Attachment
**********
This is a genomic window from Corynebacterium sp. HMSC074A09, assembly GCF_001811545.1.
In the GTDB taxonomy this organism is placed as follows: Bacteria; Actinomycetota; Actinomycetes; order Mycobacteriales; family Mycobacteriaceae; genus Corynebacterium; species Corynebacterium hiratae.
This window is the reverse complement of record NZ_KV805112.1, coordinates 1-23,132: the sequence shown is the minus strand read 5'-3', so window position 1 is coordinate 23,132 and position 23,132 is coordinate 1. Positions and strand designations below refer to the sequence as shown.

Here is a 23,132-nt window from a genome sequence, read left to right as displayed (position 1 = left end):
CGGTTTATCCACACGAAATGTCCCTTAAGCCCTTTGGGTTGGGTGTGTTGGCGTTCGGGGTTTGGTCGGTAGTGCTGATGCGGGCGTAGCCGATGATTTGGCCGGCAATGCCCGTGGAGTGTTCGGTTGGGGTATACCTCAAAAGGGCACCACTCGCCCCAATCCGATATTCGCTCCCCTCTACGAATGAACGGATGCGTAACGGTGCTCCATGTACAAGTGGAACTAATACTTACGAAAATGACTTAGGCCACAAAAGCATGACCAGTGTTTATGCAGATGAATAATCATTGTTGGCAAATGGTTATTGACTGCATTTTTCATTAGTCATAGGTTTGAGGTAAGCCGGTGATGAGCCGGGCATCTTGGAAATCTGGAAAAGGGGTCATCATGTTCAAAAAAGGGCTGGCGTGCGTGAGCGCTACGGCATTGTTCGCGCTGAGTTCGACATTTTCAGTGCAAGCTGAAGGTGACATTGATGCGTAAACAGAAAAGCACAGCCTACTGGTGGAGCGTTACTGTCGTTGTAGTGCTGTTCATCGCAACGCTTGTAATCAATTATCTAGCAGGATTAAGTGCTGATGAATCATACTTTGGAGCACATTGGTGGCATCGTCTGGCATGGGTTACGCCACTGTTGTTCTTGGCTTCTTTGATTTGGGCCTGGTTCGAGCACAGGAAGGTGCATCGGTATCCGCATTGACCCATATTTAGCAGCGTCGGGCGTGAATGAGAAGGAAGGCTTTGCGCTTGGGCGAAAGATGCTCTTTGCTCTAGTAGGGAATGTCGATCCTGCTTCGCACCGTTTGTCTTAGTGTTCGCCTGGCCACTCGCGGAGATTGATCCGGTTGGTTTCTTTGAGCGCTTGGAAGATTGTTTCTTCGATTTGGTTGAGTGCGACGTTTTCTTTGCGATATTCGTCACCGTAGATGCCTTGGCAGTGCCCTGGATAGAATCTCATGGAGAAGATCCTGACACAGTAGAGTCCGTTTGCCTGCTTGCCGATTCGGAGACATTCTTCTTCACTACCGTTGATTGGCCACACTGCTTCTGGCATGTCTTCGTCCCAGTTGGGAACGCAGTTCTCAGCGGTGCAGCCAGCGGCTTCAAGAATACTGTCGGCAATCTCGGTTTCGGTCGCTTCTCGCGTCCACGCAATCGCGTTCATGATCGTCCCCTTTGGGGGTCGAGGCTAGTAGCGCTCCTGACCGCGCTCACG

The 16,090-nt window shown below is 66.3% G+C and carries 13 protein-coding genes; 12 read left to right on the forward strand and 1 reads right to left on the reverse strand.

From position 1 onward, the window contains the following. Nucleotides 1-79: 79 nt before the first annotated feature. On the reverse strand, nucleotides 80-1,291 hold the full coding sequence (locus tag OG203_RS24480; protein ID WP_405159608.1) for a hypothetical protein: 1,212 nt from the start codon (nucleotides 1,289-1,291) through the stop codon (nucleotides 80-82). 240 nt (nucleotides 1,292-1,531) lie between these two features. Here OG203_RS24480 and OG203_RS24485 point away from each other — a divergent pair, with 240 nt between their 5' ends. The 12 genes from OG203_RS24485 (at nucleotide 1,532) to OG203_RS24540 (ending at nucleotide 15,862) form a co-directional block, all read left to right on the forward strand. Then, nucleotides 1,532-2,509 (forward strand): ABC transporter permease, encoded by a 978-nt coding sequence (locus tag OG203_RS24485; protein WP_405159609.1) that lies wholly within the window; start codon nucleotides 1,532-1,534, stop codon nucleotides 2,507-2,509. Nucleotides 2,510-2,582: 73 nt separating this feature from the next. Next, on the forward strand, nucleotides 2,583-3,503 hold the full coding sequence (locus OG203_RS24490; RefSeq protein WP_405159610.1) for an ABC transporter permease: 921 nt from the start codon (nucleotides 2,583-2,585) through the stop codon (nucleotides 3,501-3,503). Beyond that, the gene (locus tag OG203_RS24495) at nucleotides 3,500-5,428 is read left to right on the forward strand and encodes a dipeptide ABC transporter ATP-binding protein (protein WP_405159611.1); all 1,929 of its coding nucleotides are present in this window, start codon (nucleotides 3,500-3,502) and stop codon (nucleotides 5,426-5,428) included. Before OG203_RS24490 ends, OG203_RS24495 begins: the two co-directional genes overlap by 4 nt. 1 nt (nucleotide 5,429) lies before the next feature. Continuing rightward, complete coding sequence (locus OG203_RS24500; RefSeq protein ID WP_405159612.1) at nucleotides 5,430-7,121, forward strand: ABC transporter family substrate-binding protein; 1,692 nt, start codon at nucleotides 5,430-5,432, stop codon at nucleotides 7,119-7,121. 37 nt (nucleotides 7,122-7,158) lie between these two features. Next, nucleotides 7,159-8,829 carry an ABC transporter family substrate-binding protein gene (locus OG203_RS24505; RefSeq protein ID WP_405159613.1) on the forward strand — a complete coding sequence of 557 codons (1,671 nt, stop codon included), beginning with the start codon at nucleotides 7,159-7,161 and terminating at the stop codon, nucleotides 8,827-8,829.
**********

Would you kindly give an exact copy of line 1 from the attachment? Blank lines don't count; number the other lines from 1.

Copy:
This is a genomic window from Corynebacterium sp. HMSC074A09, assembly GCF_001811545.1.